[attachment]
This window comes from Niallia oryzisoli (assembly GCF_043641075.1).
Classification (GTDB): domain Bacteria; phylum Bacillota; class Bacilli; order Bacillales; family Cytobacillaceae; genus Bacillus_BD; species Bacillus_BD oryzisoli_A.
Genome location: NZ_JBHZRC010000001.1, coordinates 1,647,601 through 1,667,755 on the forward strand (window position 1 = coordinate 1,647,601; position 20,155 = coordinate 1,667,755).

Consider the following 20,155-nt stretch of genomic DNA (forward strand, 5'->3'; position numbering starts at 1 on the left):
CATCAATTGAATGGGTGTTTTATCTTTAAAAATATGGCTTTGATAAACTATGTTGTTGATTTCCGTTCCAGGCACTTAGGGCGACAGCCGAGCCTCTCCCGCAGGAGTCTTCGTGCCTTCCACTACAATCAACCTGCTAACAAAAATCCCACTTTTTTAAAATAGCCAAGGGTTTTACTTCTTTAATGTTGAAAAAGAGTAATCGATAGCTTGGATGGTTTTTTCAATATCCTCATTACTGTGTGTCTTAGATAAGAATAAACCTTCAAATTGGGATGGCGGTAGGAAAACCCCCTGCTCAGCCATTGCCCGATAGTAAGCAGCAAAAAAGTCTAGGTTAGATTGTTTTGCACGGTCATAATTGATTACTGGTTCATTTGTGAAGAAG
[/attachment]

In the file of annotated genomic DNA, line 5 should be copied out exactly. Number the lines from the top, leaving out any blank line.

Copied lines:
CATCAATTGAATGGGTGTTTTATCTTTAAAAATATGGCTTTGATAAACTATGTTGTTGATTTCCGTTCCAGGCACTTAGGGCGACAGCCGAGCCTCTCCCGCAGGAGTCTTCGTGCCTTCCACTACAATCAACCTGCTAACAAAAATCCCACTTTTTTAAAATAGCCAAGGGTTTTACTTCTTTAATGTTGAAAAAGAGTAATCGATAGCTTGGATGGTTTTTTCAATATCCTCATTACTGTGTGTCTTAGATAAGAATAAACCTTCAAATTGGGATGGCGGTAGGAAAACCCCCTGCTCAGCCATTGCCCGATAGTAAGCAGCAAAAAAGTCTAGGTTAGATTGTTTTGCACGGTCATAATTGATTACTGGTTCATTTGTGAAGAAG